Maeve Binchy’s final book “A Week in Winter” published posthumously shows her at the height of her powers
Cahir O'Doherty reviews Maeve Binchy's last work
She's particularly good at conveying the distances, seductions and tensions that can open between people, and A Week in Winter is unflinching in its honesty.
For years dismissed as a romance writer, real fans of Binchy’s work know that she's never been afraid to tackle the darkest themes, nor are her characters walking paragons of virtue. Instead they're all too human, with all the good and bad that goes with it.
When I asked her last year about her habit of writing characters who contain elements of saintliness and selfishness combined, she laughed in agreement.
“It is more interesting writing about someone who has flaws as well as strengths like the rest of us,” Binchy told the Irish Voice.
“I don’t like these perfect heroes or heroines who look flawless, dress elegantly are highly successful at work and immensely attractive and desirable to everyone they meet. Those kinds of people don’t exist -- or if they do I never met them!”
The women in her books are always spirited and smart as hell and some of the men are too, the way it actually is in Ireland.
Binchy's focus on everyday people, and the ability to see that if you look closely, there is really no such thing as every day people, is why she's so adored by her fans. It helps that's she can be screamingly funny too.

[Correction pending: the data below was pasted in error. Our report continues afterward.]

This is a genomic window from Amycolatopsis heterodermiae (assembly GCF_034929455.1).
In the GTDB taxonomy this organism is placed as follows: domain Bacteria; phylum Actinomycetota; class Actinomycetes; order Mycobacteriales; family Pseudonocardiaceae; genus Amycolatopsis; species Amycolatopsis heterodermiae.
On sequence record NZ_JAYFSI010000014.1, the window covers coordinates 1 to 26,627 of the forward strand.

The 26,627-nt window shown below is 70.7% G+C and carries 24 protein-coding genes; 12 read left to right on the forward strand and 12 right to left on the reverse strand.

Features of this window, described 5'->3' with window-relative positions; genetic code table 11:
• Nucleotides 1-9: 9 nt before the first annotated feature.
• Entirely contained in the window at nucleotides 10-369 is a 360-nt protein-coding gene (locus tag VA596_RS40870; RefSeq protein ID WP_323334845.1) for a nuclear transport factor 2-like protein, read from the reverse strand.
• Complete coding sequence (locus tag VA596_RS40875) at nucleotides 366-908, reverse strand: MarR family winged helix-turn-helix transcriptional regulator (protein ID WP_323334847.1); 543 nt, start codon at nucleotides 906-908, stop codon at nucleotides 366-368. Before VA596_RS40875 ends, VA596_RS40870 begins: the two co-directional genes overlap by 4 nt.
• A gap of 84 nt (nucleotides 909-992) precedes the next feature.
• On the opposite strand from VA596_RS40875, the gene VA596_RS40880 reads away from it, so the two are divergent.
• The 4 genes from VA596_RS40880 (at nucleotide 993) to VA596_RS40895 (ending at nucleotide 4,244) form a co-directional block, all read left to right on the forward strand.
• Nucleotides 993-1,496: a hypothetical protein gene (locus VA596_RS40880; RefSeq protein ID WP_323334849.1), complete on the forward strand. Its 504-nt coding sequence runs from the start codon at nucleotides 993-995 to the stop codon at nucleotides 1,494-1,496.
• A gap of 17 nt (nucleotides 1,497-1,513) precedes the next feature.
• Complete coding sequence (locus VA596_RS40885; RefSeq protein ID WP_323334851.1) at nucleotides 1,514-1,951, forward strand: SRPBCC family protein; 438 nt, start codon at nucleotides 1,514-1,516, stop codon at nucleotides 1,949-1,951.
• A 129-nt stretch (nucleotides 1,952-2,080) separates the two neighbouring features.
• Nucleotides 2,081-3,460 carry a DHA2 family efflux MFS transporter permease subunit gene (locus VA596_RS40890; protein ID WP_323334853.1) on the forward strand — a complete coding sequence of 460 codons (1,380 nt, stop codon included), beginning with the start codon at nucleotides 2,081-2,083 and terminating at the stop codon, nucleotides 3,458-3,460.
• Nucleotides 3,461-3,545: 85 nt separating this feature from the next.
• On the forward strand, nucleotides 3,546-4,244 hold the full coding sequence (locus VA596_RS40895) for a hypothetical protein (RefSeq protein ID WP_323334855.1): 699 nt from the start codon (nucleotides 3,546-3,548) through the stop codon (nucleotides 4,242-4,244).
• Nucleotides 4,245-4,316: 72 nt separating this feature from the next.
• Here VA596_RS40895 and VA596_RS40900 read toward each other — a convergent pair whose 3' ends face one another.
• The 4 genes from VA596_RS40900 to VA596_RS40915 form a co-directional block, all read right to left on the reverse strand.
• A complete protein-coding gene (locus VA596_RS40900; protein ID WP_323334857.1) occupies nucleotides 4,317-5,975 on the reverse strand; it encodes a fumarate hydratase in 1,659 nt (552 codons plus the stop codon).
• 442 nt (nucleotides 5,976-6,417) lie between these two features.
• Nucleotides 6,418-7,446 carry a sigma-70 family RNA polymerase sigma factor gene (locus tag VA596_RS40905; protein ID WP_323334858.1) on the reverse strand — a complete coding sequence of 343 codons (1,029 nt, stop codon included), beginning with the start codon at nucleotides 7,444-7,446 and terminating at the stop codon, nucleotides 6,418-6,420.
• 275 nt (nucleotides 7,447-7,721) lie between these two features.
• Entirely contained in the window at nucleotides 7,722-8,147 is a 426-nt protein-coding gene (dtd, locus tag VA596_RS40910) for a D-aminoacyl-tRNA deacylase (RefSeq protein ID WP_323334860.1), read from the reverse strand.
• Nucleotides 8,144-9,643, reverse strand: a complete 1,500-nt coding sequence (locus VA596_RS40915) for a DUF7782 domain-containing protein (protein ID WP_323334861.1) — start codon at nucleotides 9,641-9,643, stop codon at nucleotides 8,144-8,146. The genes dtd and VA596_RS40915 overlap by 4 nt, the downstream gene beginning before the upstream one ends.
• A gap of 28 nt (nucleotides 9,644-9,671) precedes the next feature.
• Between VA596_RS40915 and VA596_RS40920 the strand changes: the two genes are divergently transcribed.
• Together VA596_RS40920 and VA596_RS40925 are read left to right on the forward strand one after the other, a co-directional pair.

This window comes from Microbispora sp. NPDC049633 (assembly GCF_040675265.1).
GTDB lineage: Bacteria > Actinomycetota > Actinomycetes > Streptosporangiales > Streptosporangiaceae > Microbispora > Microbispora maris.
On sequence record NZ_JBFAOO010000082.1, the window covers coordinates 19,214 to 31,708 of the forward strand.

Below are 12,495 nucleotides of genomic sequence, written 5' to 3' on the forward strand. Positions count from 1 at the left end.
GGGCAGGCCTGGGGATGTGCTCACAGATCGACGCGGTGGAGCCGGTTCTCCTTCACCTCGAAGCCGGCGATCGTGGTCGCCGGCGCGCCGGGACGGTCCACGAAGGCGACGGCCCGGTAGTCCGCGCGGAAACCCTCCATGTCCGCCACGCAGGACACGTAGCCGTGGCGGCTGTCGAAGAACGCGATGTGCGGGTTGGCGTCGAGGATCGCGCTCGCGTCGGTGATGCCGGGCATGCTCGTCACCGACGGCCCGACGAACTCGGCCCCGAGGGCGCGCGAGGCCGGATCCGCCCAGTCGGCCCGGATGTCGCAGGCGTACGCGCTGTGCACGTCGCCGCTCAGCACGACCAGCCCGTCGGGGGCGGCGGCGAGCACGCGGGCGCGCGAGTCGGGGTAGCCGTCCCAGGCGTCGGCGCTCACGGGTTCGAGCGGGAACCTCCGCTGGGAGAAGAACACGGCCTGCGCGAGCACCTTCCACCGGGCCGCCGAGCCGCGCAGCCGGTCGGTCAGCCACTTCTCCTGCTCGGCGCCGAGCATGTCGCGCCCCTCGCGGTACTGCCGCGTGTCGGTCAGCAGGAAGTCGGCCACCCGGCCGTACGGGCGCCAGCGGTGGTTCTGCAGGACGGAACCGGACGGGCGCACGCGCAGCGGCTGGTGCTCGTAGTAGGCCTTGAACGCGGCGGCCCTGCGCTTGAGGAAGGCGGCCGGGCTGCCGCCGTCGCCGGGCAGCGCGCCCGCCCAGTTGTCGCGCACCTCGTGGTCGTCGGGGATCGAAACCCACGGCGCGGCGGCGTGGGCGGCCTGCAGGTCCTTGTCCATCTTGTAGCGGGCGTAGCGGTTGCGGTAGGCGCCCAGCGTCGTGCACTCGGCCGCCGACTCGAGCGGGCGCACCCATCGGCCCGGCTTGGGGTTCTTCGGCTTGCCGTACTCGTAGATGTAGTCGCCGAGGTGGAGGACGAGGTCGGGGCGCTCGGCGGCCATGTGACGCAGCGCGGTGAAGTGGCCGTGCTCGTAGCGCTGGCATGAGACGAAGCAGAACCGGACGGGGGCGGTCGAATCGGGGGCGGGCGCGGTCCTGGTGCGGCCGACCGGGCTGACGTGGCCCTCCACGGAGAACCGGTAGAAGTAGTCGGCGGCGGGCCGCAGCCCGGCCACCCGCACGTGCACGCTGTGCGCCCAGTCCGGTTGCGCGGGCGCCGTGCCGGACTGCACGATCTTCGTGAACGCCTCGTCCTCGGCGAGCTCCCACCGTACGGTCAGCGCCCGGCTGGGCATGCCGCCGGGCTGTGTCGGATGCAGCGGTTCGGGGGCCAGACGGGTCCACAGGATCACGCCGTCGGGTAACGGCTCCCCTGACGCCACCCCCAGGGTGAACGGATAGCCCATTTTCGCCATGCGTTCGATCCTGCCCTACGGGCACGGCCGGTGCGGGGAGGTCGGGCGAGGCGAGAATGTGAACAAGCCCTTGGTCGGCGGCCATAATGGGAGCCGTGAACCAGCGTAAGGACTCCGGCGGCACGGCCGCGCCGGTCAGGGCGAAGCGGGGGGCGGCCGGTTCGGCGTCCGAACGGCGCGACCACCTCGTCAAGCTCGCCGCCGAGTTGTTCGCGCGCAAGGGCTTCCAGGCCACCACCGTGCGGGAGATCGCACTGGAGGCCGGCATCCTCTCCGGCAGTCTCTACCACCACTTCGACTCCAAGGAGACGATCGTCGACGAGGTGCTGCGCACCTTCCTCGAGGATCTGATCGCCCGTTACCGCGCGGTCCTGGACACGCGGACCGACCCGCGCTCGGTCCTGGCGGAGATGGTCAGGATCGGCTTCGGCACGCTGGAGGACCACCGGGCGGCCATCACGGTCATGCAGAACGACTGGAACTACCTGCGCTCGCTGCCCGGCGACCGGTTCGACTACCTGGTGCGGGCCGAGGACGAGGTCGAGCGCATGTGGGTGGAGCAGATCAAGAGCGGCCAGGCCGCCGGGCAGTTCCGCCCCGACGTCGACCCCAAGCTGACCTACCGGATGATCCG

In A Week in Winter Binchy has assembled a likeable group of people who, whether they know it or not (and in the beginning they mostly don't) are looking for a change in their circumstances that will lead them toward the life they always imagined they should be living. In the process they step into themselves.
“In a magic world we could all have eureka moments and see the folly of our ways,” Binchy said last year, referring to the way in which her characters slowly come to a realization about themselves.
“Then we would set about changing things. End a toxic relationship or commit with hope to a love that had become vague and uncertain. Cut our ties with what might be holding us back or alternatively settle for a life in which there may well be happiness if we know where and how to look.
“It would be simpler if we had these very sure and definite turning points. But does it happen? Not a lot. I think because we are hesitant we resist change we are unsure which direction to take. I wish life could be a series of sudden revelations.”
Like the great day in 1978 when she suddenly made the connection between smoking four packs of cigarettes a day and not being able to breathe properly, she laughs.
“I quit smoking five minutes later and never wanted another cigarette. Not everything was as clear-cut for me,” she said.
“I believe that we -- and indeed the characters we write in books -- learn from life. If we are open to it we can see how the blinds on life can be lifted.”
In A Week in Winter those blinds go up in chapter after chapter, which are named for each of the principal characters she's focusing on. In that way the book brings an Irish community to life as she steps in and out of the shoes of each player in the drama.
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